Biophysical Analysis of the Human Erythrocyte Glucose Transporter: a Dissertation


October 2005

UMMS Affiliation

Graduate School of Biomedical Sciences, Department of Biochemistry and Molecular Pharmacology

Document Type

Dissertation, Doctoral


Glucose Transport Proteins, Facilitative; Adenosine Triphosphate; Erythrocyte Membrane; Monosaccharide Transport; Academic Dissertations


Life Sciences | Medicine and Health Sciences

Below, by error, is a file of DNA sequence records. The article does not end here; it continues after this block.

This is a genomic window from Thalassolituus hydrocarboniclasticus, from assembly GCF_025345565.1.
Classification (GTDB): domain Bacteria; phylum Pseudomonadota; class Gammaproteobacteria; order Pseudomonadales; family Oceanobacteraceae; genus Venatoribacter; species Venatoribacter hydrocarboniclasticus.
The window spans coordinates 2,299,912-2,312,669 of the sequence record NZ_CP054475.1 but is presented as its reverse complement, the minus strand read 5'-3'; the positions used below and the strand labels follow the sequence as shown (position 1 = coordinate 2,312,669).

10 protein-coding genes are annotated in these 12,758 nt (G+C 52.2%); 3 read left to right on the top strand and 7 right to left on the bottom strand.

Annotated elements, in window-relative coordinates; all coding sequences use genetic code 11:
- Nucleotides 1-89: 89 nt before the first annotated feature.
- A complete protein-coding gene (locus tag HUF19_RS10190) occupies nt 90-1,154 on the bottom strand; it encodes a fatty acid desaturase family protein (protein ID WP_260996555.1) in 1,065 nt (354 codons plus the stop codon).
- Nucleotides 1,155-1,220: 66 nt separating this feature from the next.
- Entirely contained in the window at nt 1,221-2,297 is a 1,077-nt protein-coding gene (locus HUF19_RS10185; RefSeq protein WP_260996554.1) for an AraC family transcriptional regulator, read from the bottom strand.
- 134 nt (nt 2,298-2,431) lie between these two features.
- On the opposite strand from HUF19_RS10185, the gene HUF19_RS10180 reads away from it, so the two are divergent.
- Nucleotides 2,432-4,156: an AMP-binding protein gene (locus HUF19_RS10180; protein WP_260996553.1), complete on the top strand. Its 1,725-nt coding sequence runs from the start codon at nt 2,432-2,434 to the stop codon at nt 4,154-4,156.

Hydrodynamic analysis and electron microscopy of GLUT1/lipid/detergent micelles and freeze fracture electron microscopy of GLUT1 proteoliposomes support the hypothesis that the glucose transporter is a multimeric (probably tetrameric) complex of GLUT1 proteins. Some detergents (e.g. octylglucoside) maintain the multimeric complex while other detergents (e.g. CHAPS and dodecylmaltoside) promote the dissociation of GLUT1 oligomers into smaller aggregation states (dimers or monomers). GLUT1 does not appear to exchange rapidly between protein/lipid/detergent micelles but is able to self-associate in the plane of the lipid bilayer. Quantitatively deglycosylated GLUT1 displays aberrant electrophoretic mobility, but each protein band contains full-length GLUT1 and the less mobile species, when treated with additional detergent and reductant, converts to the more mobile species. Preliminary structural analysis suggests that denaturing detergent- and thiol chemistry-related changes of α-helical content may mirror mobility shifts. Limited proteolysis of membrane-resident GLUT1 (± ligands) releases membrane-spanning α-helical domains suggesting that (i) some bilayer-resident helices are highly solvent exposed; (ii) membrane-spanning domains 1, 2, & 4 and 7, 8, & 10 are destabilized upon ligand binding; and (iii) helix packing compares well with high-resolution structures of prokaryotic transporters from the same superfamily. Results are consistent with a central, hydrophilic, translocation pathway comprised of amphipathic, membrane-spanning domains that alter associations upon ligand/substrate binding. We have resolved technical difficulties (heterogeneity, lipid/detergent removal, glycosylation, small molecule contamination) associated with GLUT1 analysis by mass spectrometry; and we map global conformational changes between sugar uptake and sugar efflux.

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